Russia’s army uses convicts, marines, and special-ops troops to strengthen its frontline defenses in Ukraine.

Russia's army uses convicts, marines, and special-ops troops to strengthen its frontline defenses in Ukraine.

Russia’s “Disposable Infantry” Strategy: A Cynical yet Effective Approach to Warfare

Russian Marines

The Russian Army has long been criticized for its disregard for the lives of its soldiers in Ukraine. However, it is now implementing a strategy that combines its “disposable infantry” with elite troops, in a cynical but effective effort to hold the line against Ukraine’s ongoing counteroffensive.

In recent months, the Russian military has been fortifying its positions in eastern and southern Ukraine, while also integrating convicts, conscripts, regular troops, and special operators to counter Ukrainian attacks before they gain a breakthrough. This strategy is a response to Russia’s unexpected losses in late 2022, as explained by Rob Lee, a senior fellow at the Foreign Policy Research Institute.

“Russia has a kind of varied force quality,” Lee said on a July 20 episode of the War on the Rocks podcast. “And we’re seeing in the south, they’ve developed ways of dealing [with] and mitigating some of those kinds of weaknesses.”

To implement this strategy, less crucial sectors are defended by newly conscripted troops with limited training and equipment, as well as by Storm Z units consisting of convicts who have agreed to fight in exchange for their release from prison. This frees up higher-quality troops, including regular motorized rifle units and special forces.

Regarding the deployment of elite units, Lee explained, “Naval infantry, the more elite units, are being used either to counterattack or they’re being used at strong points, the most important parts of the frontline.”

Initially, Russia misused its Spetsnaz commandos as assault infantry. However, these units armed with anti-tank missiles are now being reserved for leading counterattacks. By doing so, Russia can reinforce its weaker units when Ukraine commits to an advance in a specific direction. This strategically ensures that the less capable units are more likely to engage in combat, as psychological factors come into play.

The Russian Army has thus far followed its doctrine for defense, placing heavily entrenched disposable troops on the front line, supported by dense minefields and abundant artillery. However, the availability of Russian artillery ammunition has become an increasing concern. On the other hand, elite troops are held in reserve for counterattacks, aiming to dislodge Ukrainian assault units before they can consolidate their gains.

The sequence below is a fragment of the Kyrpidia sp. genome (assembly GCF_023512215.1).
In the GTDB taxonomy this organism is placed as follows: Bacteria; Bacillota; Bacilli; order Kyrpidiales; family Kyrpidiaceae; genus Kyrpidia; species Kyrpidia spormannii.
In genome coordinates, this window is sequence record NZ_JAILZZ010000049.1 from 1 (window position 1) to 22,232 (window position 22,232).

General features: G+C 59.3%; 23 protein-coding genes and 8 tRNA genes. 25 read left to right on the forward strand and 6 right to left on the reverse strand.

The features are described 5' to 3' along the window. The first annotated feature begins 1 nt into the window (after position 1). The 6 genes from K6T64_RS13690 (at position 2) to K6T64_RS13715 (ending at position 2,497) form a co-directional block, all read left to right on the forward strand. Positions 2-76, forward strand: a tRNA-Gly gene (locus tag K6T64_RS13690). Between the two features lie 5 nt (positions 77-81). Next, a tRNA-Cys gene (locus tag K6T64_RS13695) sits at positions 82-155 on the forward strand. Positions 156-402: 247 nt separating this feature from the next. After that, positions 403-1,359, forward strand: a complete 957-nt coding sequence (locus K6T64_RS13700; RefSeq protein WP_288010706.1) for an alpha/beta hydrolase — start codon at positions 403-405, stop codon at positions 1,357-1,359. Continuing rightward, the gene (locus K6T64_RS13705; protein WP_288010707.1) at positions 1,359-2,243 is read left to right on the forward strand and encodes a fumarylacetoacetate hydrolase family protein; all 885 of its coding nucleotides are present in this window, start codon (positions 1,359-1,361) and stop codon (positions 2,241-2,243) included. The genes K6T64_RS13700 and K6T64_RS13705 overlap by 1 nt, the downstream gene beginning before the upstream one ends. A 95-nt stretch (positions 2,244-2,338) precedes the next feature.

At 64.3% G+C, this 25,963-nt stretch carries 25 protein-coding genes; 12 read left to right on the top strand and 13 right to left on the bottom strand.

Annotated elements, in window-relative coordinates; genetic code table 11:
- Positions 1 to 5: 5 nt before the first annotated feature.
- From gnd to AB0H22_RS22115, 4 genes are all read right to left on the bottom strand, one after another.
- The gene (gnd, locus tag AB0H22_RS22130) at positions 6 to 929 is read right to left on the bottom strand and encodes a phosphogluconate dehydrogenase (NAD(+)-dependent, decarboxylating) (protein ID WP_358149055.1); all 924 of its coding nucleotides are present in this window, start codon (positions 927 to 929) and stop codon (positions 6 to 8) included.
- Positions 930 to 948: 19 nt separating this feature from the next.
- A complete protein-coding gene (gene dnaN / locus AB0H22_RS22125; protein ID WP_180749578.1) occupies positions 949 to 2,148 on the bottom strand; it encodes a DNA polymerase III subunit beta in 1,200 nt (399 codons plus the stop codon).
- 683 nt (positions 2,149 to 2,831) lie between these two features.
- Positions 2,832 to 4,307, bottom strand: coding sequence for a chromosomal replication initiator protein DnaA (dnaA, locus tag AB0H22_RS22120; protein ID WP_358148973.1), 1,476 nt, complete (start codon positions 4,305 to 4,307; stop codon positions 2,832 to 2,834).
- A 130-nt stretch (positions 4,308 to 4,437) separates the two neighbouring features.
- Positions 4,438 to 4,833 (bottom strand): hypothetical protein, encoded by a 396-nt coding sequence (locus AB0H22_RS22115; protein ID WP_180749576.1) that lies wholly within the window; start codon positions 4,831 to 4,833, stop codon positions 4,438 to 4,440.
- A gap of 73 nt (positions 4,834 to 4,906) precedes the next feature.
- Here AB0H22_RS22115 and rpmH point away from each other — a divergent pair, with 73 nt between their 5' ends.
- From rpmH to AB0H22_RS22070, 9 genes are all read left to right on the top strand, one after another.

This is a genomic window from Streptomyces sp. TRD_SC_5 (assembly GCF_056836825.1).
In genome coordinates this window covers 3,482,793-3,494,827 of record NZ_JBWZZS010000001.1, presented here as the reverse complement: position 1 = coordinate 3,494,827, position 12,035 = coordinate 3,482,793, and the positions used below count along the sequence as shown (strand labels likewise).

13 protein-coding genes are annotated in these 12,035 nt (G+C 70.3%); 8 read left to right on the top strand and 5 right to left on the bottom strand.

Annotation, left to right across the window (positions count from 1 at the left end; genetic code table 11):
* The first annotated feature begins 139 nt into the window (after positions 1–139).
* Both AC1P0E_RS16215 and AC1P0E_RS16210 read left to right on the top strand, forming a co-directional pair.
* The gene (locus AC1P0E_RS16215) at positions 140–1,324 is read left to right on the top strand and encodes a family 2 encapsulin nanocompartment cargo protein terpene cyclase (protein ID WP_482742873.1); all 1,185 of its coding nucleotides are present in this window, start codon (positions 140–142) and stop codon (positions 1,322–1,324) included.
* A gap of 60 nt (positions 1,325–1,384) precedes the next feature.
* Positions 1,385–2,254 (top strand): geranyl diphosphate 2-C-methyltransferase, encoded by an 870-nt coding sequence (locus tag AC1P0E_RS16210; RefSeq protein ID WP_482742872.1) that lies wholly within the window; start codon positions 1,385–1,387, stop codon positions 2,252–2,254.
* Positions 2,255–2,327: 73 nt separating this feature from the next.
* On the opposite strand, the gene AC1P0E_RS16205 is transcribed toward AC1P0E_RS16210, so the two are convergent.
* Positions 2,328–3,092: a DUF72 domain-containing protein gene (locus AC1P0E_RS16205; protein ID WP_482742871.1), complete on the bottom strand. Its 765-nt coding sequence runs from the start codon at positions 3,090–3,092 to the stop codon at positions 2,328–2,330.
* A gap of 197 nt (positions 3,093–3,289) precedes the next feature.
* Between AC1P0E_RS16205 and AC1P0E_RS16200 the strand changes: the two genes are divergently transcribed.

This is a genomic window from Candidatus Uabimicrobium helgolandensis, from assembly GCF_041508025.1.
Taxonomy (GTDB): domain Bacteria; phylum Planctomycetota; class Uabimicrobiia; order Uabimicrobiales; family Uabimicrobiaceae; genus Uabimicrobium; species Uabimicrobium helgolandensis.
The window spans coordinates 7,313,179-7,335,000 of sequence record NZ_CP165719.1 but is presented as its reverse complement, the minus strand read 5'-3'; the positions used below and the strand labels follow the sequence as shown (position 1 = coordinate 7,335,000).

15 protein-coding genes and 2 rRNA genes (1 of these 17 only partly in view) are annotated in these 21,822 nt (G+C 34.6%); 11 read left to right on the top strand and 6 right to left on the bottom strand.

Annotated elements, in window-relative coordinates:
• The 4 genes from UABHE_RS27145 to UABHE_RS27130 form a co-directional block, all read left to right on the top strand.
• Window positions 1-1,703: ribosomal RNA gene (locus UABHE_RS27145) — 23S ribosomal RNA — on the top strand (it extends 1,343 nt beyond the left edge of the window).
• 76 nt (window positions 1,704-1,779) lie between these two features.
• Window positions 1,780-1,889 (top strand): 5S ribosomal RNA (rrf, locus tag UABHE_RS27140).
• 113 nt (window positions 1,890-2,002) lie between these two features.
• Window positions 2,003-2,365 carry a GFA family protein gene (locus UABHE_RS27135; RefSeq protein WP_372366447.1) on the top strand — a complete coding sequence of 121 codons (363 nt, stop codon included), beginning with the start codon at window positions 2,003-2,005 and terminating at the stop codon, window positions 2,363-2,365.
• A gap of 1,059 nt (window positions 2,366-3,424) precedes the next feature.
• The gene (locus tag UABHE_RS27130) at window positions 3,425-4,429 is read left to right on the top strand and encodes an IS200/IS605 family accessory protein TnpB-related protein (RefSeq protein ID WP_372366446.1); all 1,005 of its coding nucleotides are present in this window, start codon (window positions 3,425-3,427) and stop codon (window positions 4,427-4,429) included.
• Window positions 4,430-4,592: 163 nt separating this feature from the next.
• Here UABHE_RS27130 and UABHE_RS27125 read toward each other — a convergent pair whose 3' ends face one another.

“In many cases when they counterattack, this is fundamentally a battle of tree lines,” described Lee, referring to Ukraine’s advance. The Russian soldiers engage the entire tree line at a range of a couple of kilometers. Unless Ukrainian forces have effective anti-tank guided missiles, they face challenges in resupplying and bringing in additional capabilities due to possible minefields on the field behind them.

Contrary to the perception of the Russian military as rigid and slow-moving, it has demonstrated its adaptability following significant setbacks, such as the loss of Kharkiv during a Ukrainian counterattack in the autumn of 2022.

“Russia underestimated Ukraine’s ability to counterattack,” Lee explained. “They did not entrench. They did not use mines. They did not have multiple [fortified] lines. Their coordination was terrible. And I think it was a broader breakdown of Russian command-and-control. They simply did not expect this was going to happen.”

The defensive buildup in Russia since late last year reflects a response to these failures around Kharkiv, with Putin and senior commanders determined to avoid similar embarrassment. “Ultimately, they’ve learned lessons, and they’re fighting in a competent way,” commented Lee, acknowledging the Russian leadership’s improved tactics.

This competent defense strategy, coupled with the soldiers’ increased willingness to fight, presents a daunting challenge for the Ukrainian army, which is already outnumbered and outgunned. Russian units are actively involved in combat rather than surrendering en masse or fleeing, as some had hoped.

The implementation of the “disposable infantry” strategy showcases the Russian Army’s ability to adapt and exploit various force qualities. While criticized for its disregard for human life, this approach, infused with cynicism, has proven effective in holding the line against Ukraine’s counteroffensive.

Michael Peck is a defense writer whose work has appeared in Forbes, Defense News, Foreign Policy magazine, and other publications. He holds a master’s in political science. Follow him on Twitter and LinkedIn.